From: brass goowy (brass_at_[hidden])
Date: 2007-02-09 17:00:17
I've been comparing results from Boost Serialization (B.Ser) and
Ebenezer Enterprises(EE) on Windows XP lately. I've compared
2. list<int>, and
3. list<int> and deque<int>.
I'm using MSVC8.0, Boost 1.33.1, and software from www.webEbenezer.net
to build the tests. I use clock() statements to measure the amount
of time used. I've read on this list that there is an issue with
using clock() on Windows, but I use it the same way in all the tests
so doubt it is an issue here.
I use a buffer of 4096 bytes in the EE versions and from what I can
tell the Boost versions also use the same size of buffer. (I'm not
doing anything to set the buffer size with Boost. It seems to
default to 4096.) Each of the containers is filled with 1,000,000
ints. Below are a few lines from one of the Boost tests.
oa << lst;
cout << "That took " << end - start << "\n";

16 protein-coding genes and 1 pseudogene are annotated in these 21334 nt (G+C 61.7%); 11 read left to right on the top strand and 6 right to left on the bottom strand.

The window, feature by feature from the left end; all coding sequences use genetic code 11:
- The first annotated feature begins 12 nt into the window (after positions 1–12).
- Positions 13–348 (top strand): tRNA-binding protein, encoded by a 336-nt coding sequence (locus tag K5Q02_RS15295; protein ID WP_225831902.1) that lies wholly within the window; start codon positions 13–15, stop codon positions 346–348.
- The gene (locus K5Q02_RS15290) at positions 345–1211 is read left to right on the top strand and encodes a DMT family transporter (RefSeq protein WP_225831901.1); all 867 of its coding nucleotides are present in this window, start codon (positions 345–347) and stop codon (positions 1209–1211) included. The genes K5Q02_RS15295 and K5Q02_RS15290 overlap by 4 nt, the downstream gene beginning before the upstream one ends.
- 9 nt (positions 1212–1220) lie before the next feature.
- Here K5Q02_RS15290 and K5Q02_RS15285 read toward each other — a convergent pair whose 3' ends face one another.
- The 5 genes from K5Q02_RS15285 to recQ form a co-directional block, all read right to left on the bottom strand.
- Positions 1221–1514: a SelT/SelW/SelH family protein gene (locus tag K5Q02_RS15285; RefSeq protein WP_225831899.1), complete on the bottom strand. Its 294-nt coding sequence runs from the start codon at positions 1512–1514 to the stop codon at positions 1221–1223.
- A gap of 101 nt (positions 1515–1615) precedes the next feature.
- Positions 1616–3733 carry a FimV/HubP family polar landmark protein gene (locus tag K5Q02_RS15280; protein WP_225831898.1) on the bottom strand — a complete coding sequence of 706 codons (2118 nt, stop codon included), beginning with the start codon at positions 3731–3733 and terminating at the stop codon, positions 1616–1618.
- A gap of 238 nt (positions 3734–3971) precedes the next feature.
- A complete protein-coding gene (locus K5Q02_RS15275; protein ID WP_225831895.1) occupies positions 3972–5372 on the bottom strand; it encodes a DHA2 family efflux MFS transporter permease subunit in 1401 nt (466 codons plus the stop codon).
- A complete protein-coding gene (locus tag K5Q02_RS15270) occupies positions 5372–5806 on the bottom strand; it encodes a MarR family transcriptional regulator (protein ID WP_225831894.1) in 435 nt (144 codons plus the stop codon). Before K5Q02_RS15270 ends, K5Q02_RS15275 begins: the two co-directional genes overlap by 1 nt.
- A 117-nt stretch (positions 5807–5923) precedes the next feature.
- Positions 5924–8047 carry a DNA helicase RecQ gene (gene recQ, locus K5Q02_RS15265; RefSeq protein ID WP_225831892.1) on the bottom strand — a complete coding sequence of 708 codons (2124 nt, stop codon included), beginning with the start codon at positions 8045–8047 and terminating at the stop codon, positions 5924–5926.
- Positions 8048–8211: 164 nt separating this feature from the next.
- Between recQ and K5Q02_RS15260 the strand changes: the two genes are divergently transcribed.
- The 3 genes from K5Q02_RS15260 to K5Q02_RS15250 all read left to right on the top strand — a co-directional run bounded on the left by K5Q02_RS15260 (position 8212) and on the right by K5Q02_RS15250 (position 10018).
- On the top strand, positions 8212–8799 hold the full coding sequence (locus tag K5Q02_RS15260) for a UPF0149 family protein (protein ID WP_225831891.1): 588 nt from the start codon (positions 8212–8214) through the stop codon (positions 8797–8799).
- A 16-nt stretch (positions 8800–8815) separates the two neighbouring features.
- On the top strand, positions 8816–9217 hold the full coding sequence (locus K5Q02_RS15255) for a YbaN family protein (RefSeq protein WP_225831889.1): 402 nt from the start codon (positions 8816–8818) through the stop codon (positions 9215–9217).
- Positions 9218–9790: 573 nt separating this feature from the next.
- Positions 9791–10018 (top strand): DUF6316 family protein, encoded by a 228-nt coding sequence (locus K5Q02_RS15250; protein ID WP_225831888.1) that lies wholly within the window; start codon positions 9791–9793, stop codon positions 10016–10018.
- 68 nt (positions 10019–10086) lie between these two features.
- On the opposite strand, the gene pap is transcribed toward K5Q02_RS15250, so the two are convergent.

Build times/Exe sizes
In each of the tests the B.Ser versions take longer to build and the
executables are more than two times bigger in bytes than the EE
I ran the B.Ser and EE versions 3 times in a row and threw out the
fastest and slowest times and kept the remaining middle time.
The following results are from optimized (O2) versions of the tests.
B.Ser ----- 1630
EE --------- 451
In this test the B.Ser version takes 3.6 times longer than the
B.Ser ----- 1440
EE --------- 271
B.Ser takes 5.3 times longer here.
list<int> and deque<int>
B.Ser ----- 2894
EE --------- 521
B.Ser takes 5.5 times longer here.
I've only done a few tests without optimization. The results from
those tests have had higher ratios than those listed above. For
example, the non-optimized B.Ser version of the list<int> test
is about 8 times slower than the non-optimized EE version.
One thing that sticks out in my mind is that the optimized B.Ser
version of the list<int> test is 3 times slower than the non-optimized
These results are similar to what we observed on Linux previously.
I didn't test exactly the same thing in the Windows tests and the
Linux tests. Feedback from the Linux tests indicated some objection
to commenting out a generated call to flush the buffer we use.
I didn't comment out any of the generated code in these Windows
tests like I did with Linux. And so the Windows tests fill the
buffer and flush it numerous times.
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